Arlene Foster is set to quit the DUP when she stands down as Northern Ireland's first minister in the coming weeks, according to reports.
It is understood Mrs Foster thinks the DUP is no longer the party she joined from the Ulster Unionists in 2004 and it is moving in a different direction.
The Fermanagh and South Tyrone MLA tendered her resignation as DUP leader and First Minister on Wednesday and said she was preparing to depart the political stage.
The outgoing Stormont leader will remain in post as First Minister until the end of June. Next month, however, she will relinquish her party leadership role.
BBC News NI is reporting Mrs Foster is not only quitting as an MLA but also cutting ties with the DUP.
Mrs Foster has led the DUP since December 2015, taking over from Peter Robinson. She was appointed first minister a month later, becoming the first woman and the youngest person to hold both jobs.
It is understood she informed her constituency association in Fermanagh and South Tyrone of her decision yesterday.
A source close to her recounted emotional scenes as Mrs Foster informed colleagues that she would be stepping down, shortly before the news was made public on Wednesday.
The source told the Belfast Telegraph the swift nature of her downfall had left Mrs Foster shocked and upset. “She was in bits. She just didn’t see it coming,” they said.
Meanwhile South Belfast MLA Christopher Stalford has become the first DUP member to publicly announce his support for leadership candidate Edwin Poots.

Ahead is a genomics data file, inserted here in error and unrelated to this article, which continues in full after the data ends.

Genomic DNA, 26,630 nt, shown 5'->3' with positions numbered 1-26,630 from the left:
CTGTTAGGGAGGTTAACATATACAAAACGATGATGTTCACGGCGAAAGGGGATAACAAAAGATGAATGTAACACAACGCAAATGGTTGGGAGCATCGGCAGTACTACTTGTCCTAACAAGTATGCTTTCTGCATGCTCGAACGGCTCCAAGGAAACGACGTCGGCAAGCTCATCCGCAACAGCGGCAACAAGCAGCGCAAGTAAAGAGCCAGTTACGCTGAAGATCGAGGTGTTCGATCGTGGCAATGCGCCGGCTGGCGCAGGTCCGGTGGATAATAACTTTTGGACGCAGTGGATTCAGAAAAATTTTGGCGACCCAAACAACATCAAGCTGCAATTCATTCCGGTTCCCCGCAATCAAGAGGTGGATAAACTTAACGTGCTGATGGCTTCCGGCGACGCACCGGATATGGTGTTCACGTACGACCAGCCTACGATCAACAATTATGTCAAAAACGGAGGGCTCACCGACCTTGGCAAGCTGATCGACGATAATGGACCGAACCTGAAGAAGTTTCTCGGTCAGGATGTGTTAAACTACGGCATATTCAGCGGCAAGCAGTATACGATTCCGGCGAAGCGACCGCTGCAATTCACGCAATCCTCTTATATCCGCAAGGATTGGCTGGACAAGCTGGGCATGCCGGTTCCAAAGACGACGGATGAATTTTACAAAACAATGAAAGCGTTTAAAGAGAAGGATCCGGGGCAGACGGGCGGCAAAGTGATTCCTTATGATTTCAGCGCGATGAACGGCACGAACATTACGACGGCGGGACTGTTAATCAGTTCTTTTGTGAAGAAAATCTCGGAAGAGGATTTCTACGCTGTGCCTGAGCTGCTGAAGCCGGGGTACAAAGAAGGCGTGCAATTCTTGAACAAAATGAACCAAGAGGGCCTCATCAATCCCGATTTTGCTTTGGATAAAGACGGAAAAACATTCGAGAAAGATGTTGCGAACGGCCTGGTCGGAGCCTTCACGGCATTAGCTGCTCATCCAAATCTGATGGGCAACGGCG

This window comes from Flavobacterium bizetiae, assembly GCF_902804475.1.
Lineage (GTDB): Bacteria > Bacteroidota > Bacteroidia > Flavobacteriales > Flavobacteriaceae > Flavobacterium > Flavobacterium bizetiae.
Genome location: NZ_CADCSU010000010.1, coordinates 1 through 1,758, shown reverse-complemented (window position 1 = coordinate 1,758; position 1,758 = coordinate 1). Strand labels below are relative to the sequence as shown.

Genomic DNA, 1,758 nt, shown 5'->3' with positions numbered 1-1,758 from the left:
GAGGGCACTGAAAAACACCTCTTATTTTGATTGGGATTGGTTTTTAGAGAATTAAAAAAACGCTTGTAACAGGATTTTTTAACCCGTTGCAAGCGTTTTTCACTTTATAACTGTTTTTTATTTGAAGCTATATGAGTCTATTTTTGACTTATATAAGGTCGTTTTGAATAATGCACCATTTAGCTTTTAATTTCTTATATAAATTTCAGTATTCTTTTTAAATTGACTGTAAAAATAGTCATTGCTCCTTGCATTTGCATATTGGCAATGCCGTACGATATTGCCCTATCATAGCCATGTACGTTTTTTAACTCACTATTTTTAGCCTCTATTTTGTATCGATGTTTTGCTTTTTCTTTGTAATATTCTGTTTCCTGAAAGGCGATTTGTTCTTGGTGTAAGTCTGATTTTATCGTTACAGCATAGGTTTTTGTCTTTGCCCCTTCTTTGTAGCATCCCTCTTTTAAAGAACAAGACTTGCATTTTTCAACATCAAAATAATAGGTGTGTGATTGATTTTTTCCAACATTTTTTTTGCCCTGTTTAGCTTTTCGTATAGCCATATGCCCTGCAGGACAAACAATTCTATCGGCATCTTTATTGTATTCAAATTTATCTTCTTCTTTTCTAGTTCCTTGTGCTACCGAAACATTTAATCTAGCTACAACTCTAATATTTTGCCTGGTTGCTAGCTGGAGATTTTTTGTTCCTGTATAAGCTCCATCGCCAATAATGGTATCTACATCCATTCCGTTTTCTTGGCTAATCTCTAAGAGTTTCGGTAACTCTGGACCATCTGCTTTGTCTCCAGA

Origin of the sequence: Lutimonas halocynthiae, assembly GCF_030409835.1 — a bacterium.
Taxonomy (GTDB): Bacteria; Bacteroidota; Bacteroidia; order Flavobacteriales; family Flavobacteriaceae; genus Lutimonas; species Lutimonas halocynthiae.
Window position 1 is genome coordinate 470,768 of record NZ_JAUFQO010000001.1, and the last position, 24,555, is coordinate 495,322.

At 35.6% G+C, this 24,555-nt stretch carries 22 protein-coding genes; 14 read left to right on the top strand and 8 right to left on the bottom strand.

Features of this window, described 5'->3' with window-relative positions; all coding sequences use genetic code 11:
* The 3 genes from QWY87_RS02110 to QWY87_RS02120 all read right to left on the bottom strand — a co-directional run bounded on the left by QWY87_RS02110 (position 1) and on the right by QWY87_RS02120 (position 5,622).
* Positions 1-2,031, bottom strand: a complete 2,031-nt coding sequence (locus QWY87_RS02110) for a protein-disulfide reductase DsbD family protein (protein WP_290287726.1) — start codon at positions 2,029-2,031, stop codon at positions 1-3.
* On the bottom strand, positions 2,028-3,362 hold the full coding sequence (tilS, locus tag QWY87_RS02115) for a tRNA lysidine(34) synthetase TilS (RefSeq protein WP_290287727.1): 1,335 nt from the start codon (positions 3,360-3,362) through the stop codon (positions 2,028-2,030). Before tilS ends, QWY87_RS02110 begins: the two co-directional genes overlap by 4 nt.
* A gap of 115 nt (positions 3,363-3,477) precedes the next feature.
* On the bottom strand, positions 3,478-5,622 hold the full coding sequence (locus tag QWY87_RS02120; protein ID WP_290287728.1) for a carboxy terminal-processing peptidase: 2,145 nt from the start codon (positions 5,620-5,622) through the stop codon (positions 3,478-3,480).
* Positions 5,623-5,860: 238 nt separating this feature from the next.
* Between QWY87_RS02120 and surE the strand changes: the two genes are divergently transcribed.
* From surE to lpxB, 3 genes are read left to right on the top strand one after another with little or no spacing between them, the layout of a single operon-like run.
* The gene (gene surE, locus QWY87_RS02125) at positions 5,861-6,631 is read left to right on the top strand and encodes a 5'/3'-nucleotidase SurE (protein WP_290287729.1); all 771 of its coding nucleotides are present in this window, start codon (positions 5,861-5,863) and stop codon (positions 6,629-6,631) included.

Yesterday Mr Poots spoke of his pride in his homeland as he announced he is to contest the DUP leadership battle.
“I love this country and its people and I look forward to engaging with party colleagues in the days ahead,” he wrote on Twitter.
The Lagan Valley MLA also posted a video hailing the Northern Ireland centenary, which will be officially marked this weekend, as well as his reasons for running.
Mr Poots also paid tribute to Mrs Foster, who was back at work yesterday as she co-chaired a meeting of the Executive.
Another senior figure tipped to throw his hat into the ring is Sir Jeffrey Donaldson. And there were unconfirmed reports last night that Gavin Robinson, who had been widely touted as a possible candidate, has opted not to stand in the race.
Speaking on BBC Radio Ulster’s Good Morning Ulster earlier, Economy Minister Diane Dodds declined to be drawn on her own future as a minister following Mrs Foster's resignation.
"Well, you know, everyone serves at the discretion of the leader and I accept and respect that," she said.
"For now I will continue to do my job as the Economy Minister to set about helping the economy to recover and rebuild and reboot."
Mrs Dodds also paid tribute to the outgoing DUP leader.
"She has been a great leader of the party and of unionism," she said.
"Arlene has always been a great defender of unionism and leader of the party and First Minister of Northern Ireland.
"The party will now set about the process of electing its new leader and after that it is an internal party matter and we will continue that process next week."
Mrs Dodds insisted any new leader would need to appeal to a "broad" range of unionists.
"That new leader will have to have a broad coalition of support for the Union, and will have to build that broad coalition of support for the Union within Northern Ireland. And of course we know that they will be able to do that," she said.